From one inspiring talk – some forty years ago – I started to learn the principles of good sustainable building design (basically passive solar design including maximising natural ventilation and natural lighting). Of course it is disappointing to consider how many houses have been built over the past forty years without these features – to the cost and inconvenience to the owners and tenants.
For a bit of inspiration have a look at this article by Mercedes Martty in Sourceable (18/3/14) about two sustainable houses in northern NSW with both passive and active solar systems. Here are some excerpts:
"To make the home self-sufficient, the [first] house boasts a system that collects and harvests rainwater for consumption of the residents and an eight-kilowatt solar power system with back-up batteries, which ensures the home is well powered without the need of outside power. The house also has an on-site black and grey waste system and double glazed doors and windows to minimize energy requirements. Additional strategies were used to ensure the house functions autonomously, including multi-layered insulation, north-facing living areas, deep overhangs to the north-facing glazing and external shutters to the western glazing, as well as multiple outdoor spaces and the two decks that provide natural cross-ventilation.
"The second project was for a completely self-sufficient 8-star home ... The architect explained that in the initial stages of the project, the focus was not on earning an 8-star rating, but on designing a house to give his clients a great lifestyle and comfort with a small environmental footprint. Passive solar design principles were the main instrument to reach the goal of a self sufficient home, reducing the need for cooling and heating systems. While smart glazing passive solar design principles generally require southern walls to have small windows to reduce heat loss during the cold season, this project had to maximise openings to the south to take advantage of the views. However, by using the latest technology in glazing, it was possible to create a design that takes advantage of the views to the south while still producing an energy efficient home. ...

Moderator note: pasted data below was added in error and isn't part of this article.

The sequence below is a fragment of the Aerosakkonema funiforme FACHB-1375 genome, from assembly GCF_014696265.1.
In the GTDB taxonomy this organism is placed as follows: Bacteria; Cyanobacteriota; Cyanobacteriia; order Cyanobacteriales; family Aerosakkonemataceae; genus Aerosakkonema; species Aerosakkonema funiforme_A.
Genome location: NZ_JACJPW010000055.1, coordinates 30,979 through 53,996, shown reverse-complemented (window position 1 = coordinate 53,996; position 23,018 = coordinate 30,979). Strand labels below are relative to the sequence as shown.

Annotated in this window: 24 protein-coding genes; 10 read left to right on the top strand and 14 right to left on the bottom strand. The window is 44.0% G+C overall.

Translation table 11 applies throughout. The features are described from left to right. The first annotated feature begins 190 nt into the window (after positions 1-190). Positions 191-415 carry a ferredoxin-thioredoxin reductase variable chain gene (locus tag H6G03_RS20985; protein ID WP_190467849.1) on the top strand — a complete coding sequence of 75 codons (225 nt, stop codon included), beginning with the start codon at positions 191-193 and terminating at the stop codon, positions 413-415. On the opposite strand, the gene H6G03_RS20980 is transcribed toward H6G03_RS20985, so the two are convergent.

"Both projects are stylish, contemporary, comfortable and, most importantly, they demonstrate that a house can be ‘off-the-grid’ and ‘luxurious’ at the same time, reducing people’s carbon footprint on the earth and also their bills.
Both houses have a number of features (such as cross-ventilation, solar hot water and solar electricity with storage batteries) which all work together to make the houses more cost-effective and comfortable.
It is interesting to note the use storage batteries. This is where Going Solar started some 35 years ago with off-grid solar systems. These are still popular but what are also emerging are grid-connected systems that also include batteries. These are known as ‘hybrid systems’ and you can read more about them at: http://www.goingsolar.com.au/what-we-do/solar-electricity-hybrid